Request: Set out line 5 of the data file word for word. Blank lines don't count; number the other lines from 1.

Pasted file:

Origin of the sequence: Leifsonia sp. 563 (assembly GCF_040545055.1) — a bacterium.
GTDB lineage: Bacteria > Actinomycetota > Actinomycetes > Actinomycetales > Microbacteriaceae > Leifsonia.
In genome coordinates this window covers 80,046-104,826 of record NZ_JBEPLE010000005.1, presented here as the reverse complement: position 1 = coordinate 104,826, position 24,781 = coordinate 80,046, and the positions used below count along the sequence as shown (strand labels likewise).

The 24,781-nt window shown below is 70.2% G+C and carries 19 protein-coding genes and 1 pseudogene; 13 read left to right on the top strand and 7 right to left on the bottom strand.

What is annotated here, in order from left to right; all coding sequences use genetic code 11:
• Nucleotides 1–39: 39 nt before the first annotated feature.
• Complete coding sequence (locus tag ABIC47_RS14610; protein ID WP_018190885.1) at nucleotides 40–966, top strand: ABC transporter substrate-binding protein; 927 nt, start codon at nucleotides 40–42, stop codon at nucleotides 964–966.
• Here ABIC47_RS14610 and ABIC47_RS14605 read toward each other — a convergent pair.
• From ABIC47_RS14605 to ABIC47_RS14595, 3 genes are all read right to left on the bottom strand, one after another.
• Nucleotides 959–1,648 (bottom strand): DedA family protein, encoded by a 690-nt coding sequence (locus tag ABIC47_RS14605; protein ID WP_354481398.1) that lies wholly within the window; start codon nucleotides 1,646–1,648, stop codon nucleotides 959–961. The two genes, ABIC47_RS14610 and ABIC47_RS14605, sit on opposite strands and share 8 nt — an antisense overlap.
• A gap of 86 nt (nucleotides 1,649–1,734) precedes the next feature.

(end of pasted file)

What is annotated here, in order from left to right; all coding sequences use genetic code 11: